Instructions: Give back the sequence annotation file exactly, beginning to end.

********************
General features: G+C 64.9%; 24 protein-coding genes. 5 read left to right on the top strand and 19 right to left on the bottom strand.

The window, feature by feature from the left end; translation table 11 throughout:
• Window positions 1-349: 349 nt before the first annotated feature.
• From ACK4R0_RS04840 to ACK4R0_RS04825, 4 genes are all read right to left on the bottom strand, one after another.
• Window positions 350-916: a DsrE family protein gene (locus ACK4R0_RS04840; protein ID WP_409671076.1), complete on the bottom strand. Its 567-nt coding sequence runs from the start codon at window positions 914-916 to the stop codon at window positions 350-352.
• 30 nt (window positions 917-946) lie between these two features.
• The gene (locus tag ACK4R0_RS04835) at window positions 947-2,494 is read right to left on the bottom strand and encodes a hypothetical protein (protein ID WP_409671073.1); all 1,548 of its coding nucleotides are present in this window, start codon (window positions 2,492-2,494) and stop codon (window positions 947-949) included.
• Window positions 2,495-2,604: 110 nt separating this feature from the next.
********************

General features: G+C 64.9%; 24 protein-coding genes. 5 read left to right on the top strand and 19 right to left on the bottom strand.

The window, feature by feature from the left end; translation table 11 throughout:
• Window positions 1-349: 349 nt before the first annotated feature.
• From ACK4R0_RS04840 to ACK4R0_RS04825, 4 genes are all read right to left on the bottom strand, one after another.
• Window positions 350-916: a DsrE family protein gene (locus ACK4R0_RS04840; protein ID WP_409671076.1), complete on the bottom strand. Its 567-nt coding sequence runs from the start codon at window positions 914-916 to the stop codon at window positions 350-352.
• 30 nt (window positions 917-946) lie between these two features.
• The gene (locus tag ACK4R0_RS04835) at window positions 947-2,494 is read right to left on the bottom strand and encodes a hypothetical protein (protein ID WP_409671073.1); all 1,548 of its coding nucleotides are present in this window, start codon (window positions 2,492-2,494) and stop codon (window positions 947-949) included.
• Window positions 2,495-2,604: 110 nt separating this feature from the next.